The greatest return in satisfaction is from creating buildings to specific plans and dimensions, or modifying them to suit your particular needs/space available. There are many layout builders who settle on a particular location for their modelling projects, and you might see parties of people with cameras and tape measures in locations that are no longer operational railway stations. I remember going to Picton near Yarm-on-Tees (now within the district of Stockton) to take pictures of station buildings, the nearby station hotel and an even further removed chapel. There were structures I couldn't get near to and had to rely on black and white photographs supplied by C&G (out of Neville Stead's extensive collection, many having been taken by the renowned Jack Armstrong, a founder member of the North Eastern Railway Association, NERA) in the 1950s-1960s of closed lines and now scrapped locomotive stock). Next I obtained a track diagram from the publishers David & Charles, who provided a service for would-be scratch builders and railway modellers. Picton would have taken up a lot of space, had I gone along with it. As the railway group I started for the purpose did not have the skill level or enthusiasm for the project. It lay on a shelf, gathering dust. The layout would not only have been a station but also a junction for one of the Whitby branches, initially the North Yorkshire & Cleveland Railway to Ingleby Junction (Battersby) leaving south-eastward off the Leeds Northern Railway. The model would have included cottages in the junction (towards the first halt, Trenholme Bar), represented probably as 2D against a scenic break. I had previously figured on producing a model of Marske Station (in the Redcar district), much more modest in dimension, and had a track diagram, photographs obtained from C&G as well as others taken by yours truly on site. Again it was a project too big for one, but there was no interest locally (I live in London, remember - anything north of Hertford is foreign country). Hence the creation of Thoraldby, a one-man operation. See the Thoraldby page for more.
Not forgetting, good luck with the model-making!
Buildings, structures and 'platform furniture'
revor Booth shows you how to give your layout the 'local' look with structures illustrated in this book or similar - adapt, adopt - and bring an air of rural pace. There were many differences between town and country, aside from the lush vegetation and presence of farm animals, mostly reflecting in the appearance of stations and ancillary buildings along the trackside - or over and under.
Kits, kit-bashing, bits and 'bodges'
Thoraldby buildings in glorious technicolor! - see the Thoraldby page in this series of Hub-page articles
Here's a project for scratch-builders: a ruined bothy (workshop)
Metcalfe Signal Cabin and Modelyard North Eastern Goods Shed modifications
I've been working on the modification of a Modelyard 4mm scale North Eastern type goods shed (there's a novelty!), having finished the modification of a small signal cabin for Ayton Lane motive power depot (mpd).
These two card kits had languished in one of the drawers downstairs, apparently unwanted or unloved. Eventually I gave in and brought one upstairs - the free Metcalfe LNER signal cabin from a Railway Modeller magazine I bought in 2012/13. OK, I thought, let's see how this one goes then maybe...
Metcalfe Signal Cabin: Ayton Lane Yard
One problem with card kits is that the walls warp or splay out, break apart even with frequent handling. I had begun the kit with the space below the operating floor unsupported, followed the instructions to the letter, although one way or another, from the word 'go', I had ideas about modifying the structure/interior or both.
There were a few components I junked, such as the short staircase. I would eventually create a plastic landing and steps from parts in stock. The plinth, interior, chimney stack and roof took priority. The card roof was discarded and Wills' plastic slate roof sections were cut, with the space for the chimney stack cut out but only the back part of the roof was attached. More on that later.
Also the card cabin floor, the operating surface, was discarded and replaced by a small, measured sheet of Evergreen grooved siding that looks like floor planking, and that rests on card formers attached to the insides of the base. I had a box of Wills' signal box interior detailing, including lever base, instrument shelf (to stand over the lever frame) and a single line staff dispenser to take the engines to the next section at Ayton Lane. An armchair, train register desk and step down to the outside landing were made from scrap plastic, as the original contents of the kit box were used on the Thoraldby Gates cabin. I had an etched brass set of signal levers that I'd bought separately, so there was no shortage there and there were enough block instruments etc left over after finishing Thoraldby Gates cabin to adorn the shelf. One figure i'd 'recycled' from one of my locos was put in the armchair and another stands at the levers with one arm raised to a repeater box on the shelf.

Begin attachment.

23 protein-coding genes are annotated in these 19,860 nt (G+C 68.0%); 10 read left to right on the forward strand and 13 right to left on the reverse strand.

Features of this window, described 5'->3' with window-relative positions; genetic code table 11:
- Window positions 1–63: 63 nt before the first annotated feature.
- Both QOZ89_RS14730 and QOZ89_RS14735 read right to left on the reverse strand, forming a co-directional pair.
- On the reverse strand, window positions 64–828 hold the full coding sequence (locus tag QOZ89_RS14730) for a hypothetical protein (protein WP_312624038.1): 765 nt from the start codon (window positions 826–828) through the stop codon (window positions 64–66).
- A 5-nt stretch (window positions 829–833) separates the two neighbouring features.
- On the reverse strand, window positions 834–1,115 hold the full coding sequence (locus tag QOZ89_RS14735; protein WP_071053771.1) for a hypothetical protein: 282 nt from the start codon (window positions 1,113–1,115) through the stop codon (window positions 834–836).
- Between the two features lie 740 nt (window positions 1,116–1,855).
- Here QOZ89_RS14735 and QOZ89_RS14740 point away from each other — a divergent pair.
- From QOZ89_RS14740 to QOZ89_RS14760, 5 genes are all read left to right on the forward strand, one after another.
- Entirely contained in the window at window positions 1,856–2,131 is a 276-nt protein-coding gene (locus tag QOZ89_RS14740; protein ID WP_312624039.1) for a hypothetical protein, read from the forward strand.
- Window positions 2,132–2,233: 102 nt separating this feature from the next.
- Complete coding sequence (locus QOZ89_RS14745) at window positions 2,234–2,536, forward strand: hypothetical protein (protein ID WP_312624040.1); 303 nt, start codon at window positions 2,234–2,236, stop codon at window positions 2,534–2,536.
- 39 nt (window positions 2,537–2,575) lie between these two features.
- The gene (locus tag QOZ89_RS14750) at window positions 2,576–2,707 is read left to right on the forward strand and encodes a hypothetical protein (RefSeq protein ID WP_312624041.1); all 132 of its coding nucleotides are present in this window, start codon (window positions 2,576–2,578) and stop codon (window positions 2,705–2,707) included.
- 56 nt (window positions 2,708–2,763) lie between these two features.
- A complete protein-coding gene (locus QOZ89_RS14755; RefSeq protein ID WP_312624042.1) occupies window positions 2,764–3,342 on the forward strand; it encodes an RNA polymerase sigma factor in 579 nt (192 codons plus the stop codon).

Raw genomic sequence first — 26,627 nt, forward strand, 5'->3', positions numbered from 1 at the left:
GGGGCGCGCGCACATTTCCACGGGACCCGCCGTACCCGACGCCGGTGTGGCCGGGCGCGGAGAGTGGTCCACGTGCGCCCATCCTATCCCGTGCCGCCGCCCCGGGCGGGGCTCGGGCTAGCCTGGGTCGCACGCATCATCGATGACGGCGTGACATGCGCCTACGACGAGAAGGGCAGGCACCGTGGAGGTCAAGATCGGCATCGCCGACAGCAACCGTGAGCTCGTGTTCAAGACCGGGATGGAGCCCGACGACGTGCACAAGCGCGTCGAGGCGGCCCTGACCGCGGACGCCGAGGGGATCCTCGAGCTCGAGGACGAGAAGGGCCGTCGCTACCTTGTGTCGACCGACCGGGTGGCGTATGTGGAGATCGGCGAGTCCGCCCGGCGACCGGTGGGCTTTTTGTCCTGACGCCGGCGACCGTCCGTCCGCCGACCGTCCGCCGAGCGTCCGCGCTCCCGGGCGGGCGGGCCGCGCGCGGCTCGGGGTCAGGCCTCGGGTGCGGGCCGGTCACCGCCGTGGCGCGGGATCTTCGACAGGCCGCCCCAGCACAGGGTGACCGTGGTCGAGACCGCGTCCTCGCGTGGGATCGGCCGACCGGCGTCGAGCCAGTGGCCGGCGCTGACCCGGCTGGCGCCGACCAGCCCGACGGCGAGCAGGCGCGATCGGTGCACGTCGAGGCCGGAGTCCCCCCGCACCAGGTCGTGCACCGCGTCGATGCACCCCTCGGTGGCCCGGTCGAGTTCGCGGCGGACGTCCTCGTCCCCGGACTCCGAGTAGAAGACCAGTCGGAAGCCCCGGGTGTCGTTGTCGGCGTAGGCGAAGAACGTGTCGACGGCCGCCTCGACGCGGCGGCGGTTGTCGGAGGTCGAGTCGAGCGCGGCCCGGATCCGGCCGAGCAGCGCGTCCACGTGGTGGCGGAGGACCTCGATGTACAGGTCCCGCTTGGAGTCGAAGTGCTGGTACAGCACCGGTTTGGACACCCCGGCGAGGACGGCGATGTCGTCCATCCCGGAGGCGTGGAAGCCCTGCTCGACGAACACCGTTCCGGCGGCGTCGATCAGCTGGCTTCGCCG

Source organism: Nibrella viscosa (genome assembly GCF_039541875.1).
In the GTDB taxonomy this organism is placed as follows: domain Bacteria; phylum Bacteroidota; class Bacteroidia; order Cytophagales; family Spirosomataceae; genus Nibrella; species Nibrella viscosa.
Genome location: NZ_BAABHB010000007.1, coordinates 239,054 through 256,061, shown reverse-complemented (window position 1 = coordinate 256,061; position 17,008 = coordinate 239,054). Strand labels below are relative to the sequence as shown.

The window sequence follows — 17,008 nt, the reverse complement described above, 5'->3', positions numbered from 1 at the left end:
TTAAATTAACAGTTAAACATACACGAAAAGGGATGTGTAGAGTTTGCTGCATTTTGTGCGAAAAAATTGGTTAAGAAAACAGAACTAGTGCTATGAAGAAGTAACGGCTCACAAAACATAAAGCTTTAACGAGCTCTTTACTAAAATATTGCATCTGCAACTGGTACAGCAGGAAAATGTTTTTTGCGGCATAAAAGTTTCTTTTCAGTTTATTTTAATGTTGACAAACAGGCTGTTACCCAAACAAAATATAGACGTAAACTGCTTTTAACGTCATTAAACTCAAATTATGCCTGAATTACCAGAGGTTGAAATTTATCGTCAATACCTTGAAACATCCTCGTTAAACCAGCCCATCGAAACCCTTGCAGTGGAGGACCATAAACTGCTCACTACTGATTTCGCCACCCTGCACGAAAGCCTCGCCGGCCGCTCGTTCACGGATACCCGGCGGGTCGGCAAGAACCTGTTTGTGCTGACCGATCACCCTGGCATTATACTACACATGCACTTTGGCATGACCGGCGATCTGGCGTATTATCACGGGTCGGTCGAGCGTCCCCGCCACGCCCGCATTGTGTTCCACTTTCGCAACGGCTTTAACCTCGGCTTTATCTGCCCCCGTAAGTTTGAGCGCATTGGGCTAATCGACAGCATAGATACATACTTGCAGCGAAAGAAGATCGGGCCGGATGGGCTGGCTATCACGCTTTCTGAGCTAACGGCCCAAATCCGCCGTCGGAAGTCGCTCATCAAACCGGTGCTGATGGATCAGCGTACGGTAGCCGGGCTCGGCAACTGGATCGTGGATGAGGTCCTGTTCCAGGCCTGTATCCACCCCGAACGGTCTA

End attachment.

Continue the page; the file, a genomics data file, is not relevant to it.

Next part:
The landing was made up from a set of Evergreen steps and planking/siding, supports and a board with brass wire hooks inserted for fire buckets. Below the landing is storage for coal for the cabin's stove, a white metal casting from the Wills' Finecast box (turned out to be a little box of 'gems'). After painting another pre-painted white metal figure with a haversack over his shoulder was fixed on the landing, a signalman gone off duty, like at Thoraldby Gates. I kept the card chimney stack, but mounted a hollowed-out Springside chimney pot instead of messing about with the card version. Painted up to look like a pot one, a basic coat of matt red-orange, over-painted in matt anthracite and black enamel it looks more realistic..
Ayton Lane MPD (Metcalfe Models) signal cabin on the Thoraldby layout
Modified Modelyard North Eastern goods shed
If you live in a flat, or have a room in your parents' or relatives' houses do not despair. Nigel Adams has the answer for you. 'Layouts for Limited Spaces' offers many solutions. You can even build a model railway (in 'Z' Gauge) on a coffee table or pizza plate. Try building a 3.5/4mm (HO/OO) layout in a box file as several members of the OO Gauge Association have done.
Go to exhibitions, ask questions, see what tradesmen have to help you achieve your aims. Enjoy your model-making!
A project from scratch
Bachmann Europe plc................ .www,bachmann.co.uk
C&L Finescale Modelling Ltd...... www.finescale.org.uk
Warners Group Publications plc www.model-railways-live.co.uk
Langley Models.......................... www.langleymodels.co.uk
Metcalfe Models & Toys Ltd .......www.metcalfemodels.com
Ratio Plastic Models....................Ratio House, Wardle Way, Buckfastleigh Devon TQ11 0NR, ph: 01364 642764 fax: 01364 644466
Wild Swan Publications Ltd......... 1-3 Hagbourne Road, Didcot, Oxon, OX11 8DP,
ph: 01235 816478 (a series of quality card-back modelling publications and periodicals)
Wizard Models.............................www.wizardmodels.co.uk (model signal engineering and scenic modelling)